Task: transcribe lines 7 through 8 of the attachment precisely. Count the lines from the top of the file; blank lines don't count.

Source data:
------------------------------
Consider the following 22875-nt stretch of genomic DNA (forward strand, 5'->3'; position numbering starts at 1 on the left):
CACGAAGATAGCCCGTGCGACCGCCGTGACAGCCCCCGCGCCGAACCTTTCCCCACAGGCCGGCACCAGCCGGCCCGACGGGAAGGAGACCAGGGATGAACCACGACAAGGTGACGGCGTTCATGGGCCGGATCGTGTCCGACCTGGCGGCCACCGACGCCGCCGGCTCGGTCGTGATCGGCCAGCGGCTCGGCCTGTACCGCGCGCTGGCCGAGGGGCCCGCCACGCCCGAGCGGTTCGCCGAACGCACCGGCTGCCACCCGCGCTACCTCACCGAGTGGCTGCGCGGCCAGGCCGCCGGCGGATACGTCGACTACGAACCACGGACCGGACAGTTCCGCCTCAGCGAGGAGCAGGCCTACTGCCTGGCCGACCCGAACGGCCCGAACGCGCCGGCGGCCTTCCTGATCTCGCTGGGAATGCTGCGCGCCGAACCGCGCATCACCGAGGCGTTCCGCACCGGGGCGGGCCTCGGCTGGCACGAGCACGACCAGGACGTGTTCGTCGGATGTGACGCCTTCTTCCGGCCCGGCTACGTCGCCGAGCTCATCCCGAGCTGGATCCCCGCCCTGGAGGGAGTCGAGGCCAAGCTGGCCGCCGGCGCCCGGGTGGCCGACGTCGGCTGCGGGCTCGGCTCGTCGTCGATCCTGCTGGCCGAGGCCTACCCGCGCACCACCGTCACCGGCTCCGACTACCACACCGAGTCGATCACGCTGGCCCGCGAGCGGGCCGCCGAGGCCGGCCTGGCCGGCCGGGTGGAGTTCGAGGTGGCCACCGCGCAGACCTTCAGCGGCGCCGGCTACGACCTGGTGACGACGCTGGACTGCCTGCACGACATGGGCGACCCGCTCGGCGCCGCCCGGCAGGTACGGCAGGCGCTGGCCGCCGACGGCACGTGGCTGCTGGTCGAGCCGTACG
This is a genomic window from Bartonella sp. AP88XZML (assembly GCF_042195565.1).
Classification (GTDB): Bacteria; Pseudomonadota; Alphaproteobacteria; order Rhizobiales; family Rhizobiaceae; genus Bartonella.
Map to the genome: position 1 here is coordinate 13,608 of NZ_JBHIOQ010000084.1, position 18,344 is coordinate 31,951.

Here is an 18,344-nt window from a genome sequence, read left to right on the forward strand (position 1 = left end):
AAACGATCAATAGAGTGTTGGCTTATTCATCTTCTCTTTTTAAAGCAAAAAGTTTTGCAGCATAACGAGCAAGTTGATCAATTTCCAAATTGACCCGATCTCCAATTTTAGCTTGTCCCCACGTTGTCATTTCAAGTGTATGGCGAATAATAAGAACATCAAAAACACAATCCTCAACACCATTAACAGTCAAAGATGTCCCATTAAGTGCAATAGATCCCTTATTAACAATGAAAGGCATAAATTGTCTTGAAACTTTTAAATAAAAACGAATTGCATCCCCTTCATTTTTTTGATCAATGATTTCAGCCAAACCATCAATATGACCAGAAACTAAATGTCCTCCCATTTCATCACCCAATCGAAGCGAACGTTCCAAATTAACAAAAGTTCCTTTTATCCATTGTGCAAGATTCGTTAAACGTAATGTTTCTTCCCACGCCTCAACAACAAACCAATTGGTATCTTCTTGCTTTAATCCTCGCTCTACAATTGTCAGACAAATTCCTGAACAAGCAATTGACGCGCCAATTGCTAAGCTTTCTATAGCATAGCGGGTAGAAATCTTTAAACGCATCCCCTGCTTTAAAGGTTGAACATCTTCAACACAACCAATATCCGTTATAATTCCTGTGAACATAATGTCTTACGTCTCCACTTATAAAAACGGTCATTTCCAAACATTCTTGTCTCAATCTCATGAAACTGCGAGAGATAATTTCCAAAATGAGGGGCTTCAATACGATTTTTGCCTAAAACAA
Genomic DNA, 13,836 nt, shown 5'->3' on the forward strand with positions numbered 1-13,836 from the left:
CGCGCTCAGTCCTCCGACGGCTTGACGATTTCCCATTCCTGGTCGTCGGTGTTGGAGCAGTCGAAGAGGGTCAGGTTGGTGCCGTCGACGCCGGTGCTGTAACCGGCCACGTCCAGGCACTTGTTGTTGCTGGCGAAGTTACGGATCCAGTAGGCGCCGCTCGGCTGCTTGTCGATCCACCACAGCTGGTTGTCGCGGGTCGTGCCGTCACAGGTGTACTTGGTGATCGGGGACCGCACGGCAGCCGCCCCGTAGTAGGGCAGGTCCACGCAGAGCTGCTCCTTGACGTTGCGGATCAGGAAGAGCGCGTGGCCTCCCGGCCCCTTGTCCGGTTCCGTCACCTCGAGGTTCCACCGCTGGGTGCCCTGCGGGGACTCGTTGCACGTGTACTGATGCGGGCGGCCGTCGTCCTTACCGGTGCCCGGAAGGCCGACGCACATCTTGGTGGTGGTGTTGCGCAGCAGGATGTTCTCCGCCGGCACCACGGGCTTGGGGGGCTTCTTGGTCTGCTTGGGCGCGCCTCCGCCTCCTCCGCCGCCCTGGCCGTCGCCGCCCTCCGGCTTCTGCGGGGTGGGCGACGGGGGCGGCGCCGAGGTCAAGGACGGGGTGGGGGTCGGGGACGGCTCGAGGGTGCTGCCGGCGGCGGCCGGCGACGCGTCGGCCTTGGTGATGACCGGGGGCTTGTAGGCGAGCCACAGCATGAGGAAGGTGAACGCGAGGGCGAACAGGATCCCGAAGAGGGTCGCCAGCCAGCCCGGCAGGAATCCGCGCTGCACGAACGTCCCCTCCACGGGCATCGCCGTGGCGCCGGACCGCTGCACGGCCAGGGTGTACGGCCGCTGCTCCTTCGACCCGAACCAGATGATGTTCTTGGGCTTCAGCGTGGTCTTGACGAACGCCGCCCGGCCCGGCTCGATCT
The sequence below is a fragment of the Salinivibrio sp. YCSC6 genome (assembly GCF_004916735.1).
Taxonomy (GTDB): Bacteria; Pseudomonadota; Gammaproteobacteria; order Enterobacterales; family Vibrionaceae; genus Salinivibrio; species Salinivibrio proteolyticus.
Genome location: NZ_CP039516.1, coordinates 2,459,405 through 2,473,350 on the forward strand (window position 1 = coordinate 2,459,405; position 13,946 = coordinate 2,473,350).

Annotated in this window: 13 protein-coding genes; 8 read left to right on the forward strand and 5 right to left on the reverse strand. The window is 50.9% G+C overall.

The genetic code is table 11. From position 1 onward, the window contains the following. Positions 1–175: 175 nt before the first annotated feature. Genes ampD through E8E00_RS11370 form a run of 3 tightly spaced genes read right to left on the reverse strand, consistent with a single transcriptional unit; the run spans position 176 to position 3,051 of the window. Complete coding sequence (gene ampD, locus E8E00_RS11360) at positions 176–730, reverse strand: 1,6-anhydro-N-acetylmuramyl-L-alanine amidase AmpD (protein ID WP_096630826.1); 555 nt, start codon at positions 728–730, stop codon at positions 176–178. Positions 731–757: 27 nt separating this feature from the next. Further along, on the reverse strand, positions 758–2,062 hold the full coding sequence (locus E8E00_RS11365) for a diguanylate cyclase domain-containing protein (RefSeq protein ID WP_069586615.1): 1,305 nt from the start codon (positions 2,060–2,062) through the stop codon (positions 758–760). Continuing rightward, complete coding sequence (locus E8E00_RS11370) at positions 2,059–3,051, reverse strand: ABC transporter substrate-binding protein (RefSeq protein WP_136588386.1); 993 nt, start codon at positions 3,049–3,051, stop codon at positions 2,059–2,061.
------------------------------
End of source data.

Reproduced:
AAACGATCAATAGAGTGTTGGCTTATTCATCTTCTCTTTTTAAAGCAAAAAGTTTTGCAGCATAACGAGCAAGTTGATCAATTTCCAAATTGACCCGATCTCCAATTTTAGCTTGTCCCCACGTTGTCATTTCAAGTGTATGGCGAATAATAAGAACATCAAAAACACAATCCTCAACACCATTAACAGTCAAAGATGTCCCATTAAGTGCAATAGATCCCTTATTAACAATGAAAGGCATAAATTGTCTTGAAACTTTTAAATAAAAACGAATTGCATCCCCTTCATTTTTTTGATCAATGATTTCAGCCAAACCATCAATATGACCAGAAACTAAATGTCCTCCCATTTCATCACCCAATCGAAGCGAACGTTCCAAATTAACAAAAGTTCCTTTTATCCATTGTGCAAGATTCGTTAAACGTAATGTTTCTTCCCACGCCTCAACAACAAACCAATTGGTATCTTCTTGCTTTAATCCTCGCTCTACAATTGTCAGACAAATTCCTGAACAAGCAATTGACGCGCCAATTGCTAAGCTTTCTATAGCATAGCGGGTAGAAATCTTTAAACGCATCCCCTGCTTTAAAGGTTGAACATCTTCAACACAACCAATATCCGTTATAATTCCTGTGAACATAATGTCTTACGTCTCCACTTATAAAAACGGTCATTTCCAAACATTCTTGTCTCAATCTCATGAAACTGCGAGAGATAATTTCCAAAATGAGGGGCTTCAATACGATTTTTGCCTAAAACAA
Genomic DNA, 13,836 nt, shown 5'->3' on the forward strand with positions numbered 1-13,836 from the left: